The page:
As my first foray into the Romance genre, I chose to read a Nora Roberts book because I know how popular and prominent she is (with over 200 novels published), and because I assumed it would follow the traditional romance formula.  I have to admit, I was pleasantly surprised.  It certainly wasn’t what I would consider a great literary work, nor was it deeply thought-provoking, but it was entertaining and served its purpose as being a mostly upbeat, heartwarming (though exceedingly predictable) tale.  Readers of Roberts’ work certainly won’t need any convincing to read this title, though in my reading of other reviews it may disappoint some of her more diehard fans.  I have nothing to which I can compare this book, though I will probably read the other two books in the series.

“A Game of Thrones”

Martin, George R.R.  A Game of Thrones: A Song of Ice and Fire Book 1.  New York: Bantam Books, 2011.  Print.

Martin, George R.R. A Game of Thrones: A Song of Ice and Fire Book 1.  New York: Random House Audio, 2011. Audio CD.

Audio-book borrowed from the Cedar Falls Public Library.

Print book bought from The Eastern Iowa Airport (CID).

Combined listening and reading throughout the summer of 2012.

Four out of five stars.

Winter is coming, and with it a fight for the Iron Throne that sits in King’s Landing.  At stake are ruling powers over the seven kingdoms of Westeros, and in the running are the Starks, the Lannisters, the Baratheons, and the Targaryens.  In a world where loyalties are bought with gold and people, allies and foes trade places upon whims, and seasons last for lifetimes a storm is brewing, bringing with it a game of thrones full of war and destruction.  George R. R. Martin’s inaugural book in his Song of Ice and Fire series takes readers from Winterfell in the north, home to the Stark family, south to the royal court of the houses Baratheon and Lannister in King’s Landing, east across the Small Sea with the dragon princess Daenerys Targaryen and the Dothraki horse-lords, and to the far north where a monstrous wall guards the land against the impending winter and the wildlings living beyond.  Dark, moody, ominous and suspenseful, this medieval epic is intricately plotted with elaborate subplots and a huge cast of both sinister and honorable characters (many of whom are both).  In typical fantasy series form, A Game of Thrones follows heroic quests pitting good against evil, though that dichotomy is often challenged and its lines are frequently blurred.  Told by many different characters’ perspectives (eight in all) and rife with flashbacks, foreboding, and internal monologues, this book will keep fans of dense fantasy epics entertained, and frustrate those seeking a straightforward, fast-paced series.  The lack of overly fantastical elements, (with the exception of dragons and undead enemies), helps make A Game of Thrones appealing to a wide variety of readers, particularly those who are interested in the intricacies of politics and royal family feuds.  This series is not recommended to those who become easily attached to characters, as no one seems to be safe in Martin’s world.  As Queen Cersei Lannister puts it, “When you play the game of thrones you either win or die.  There is no middle ground.”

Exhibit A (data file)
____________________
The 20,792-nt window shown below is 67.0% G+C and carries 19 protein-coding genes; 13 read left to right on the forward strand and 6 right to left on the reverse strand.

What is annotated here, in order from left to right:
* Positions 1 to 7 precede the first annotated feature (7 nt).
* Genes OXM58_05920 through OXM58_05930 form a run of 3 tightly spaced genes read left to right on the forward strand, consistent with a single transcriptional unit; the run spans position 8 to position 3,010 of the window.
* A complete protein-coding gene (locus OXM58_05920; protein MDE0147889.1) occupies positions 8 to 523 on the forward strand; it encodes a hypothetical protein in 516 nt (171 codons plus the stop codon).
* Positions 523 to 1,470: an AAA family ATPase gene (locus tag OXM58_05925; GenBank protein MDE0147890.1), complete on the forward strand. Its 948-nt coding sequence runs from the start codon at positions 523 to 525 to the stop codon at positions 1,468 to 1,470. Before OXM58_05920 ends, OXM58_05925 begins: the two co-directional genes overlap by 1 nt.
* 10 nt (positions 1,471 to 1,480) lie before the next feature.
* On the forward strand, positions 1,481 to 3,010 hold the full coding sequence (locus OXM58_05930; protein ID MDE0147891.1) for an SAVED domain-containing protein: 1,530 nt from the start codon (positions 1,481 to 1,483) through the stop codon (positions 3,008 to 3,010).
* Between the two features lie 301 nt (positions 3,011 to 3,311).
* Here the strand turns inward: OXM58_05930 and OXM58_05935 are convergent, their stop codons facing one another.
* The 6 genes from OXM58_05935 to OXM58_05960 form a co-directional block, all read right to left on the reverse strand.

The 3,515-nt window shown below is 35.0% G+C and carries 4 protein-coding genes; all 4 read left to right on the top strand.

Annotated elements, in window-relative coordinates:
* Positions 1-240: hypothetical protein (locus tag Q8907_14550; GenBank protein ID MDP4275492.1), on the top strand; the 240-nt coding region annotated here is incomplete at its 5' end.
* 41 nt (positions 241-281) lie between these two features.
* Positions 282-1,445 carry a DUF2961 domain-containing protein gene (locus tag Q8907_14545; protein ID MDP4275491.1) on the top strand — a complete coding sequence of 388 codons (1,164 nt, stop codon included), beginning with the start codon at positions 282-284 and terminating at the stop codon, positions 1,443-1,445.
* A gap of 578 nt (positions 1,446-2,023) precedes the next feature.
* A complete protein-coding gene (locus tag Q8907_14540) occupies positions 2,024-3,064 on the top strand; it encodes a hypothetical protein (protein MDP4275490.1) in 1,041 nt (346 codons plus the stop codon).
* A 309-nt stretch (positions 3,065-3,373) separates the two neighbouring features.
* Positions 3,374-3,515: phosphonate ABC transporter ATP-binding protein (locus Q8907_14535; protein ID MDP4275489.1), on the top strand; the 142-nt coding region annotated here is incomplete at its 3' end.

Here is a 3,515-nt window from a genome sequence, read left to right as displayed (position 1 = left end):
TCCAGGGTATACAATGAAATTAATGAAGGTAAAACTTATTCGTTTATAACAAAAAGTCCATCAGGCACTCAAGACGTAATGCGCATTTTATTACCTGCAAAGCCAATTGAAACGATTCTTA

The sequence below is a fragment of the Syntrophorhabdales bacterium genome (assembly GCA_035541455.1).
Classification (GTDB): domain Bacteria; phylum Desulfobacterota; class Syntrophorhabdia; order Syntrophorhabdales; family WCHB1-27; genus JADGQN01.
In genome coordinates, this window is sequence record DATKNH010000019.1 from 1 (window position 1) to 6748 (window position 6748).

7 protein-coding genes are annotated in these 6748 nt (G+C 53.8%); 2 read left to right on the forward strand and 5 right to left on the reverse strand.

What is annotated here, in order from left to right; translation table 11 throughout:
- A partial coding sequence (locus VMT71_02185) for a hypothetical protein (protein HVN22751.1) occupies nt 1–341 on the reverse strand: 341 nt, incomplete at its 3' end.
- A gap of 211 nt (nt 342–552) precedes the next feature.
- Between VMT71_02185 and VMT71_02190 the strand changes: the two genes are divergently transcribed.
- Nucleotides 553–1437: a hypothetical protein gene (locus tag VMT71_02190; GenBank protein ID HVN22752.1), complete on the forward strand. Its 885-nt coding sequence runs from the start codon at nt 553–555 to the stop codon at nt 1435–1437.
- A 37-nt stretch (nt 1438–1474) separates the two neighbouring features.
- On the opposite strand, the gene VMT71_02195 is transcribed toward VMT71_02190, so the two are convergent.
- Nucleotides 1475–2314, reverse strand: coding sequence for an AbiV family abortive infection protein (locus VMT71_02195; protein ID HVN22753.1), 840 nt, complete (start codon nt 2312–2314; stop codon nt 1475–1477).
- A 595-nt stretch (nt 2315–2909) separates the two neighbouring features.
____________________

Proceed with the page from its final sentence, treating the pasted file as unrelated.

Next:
I will certainly be continuing the series, of which five of the seven books have been completed.  Fans of the HBO series of the same name will be pleased to know that the show does not deviate far from the series, though it is difficult to include all that happens in the novel’s 700+ pages.

“Strength in What Remains”

Kidder, Tracy.  Strength in What Remains.  New York: Random House, Inc., 2009.  Print.

Borrowed from the Iowa City Public Library.

Read in (mostly) one sitting on Labor Day, 2012.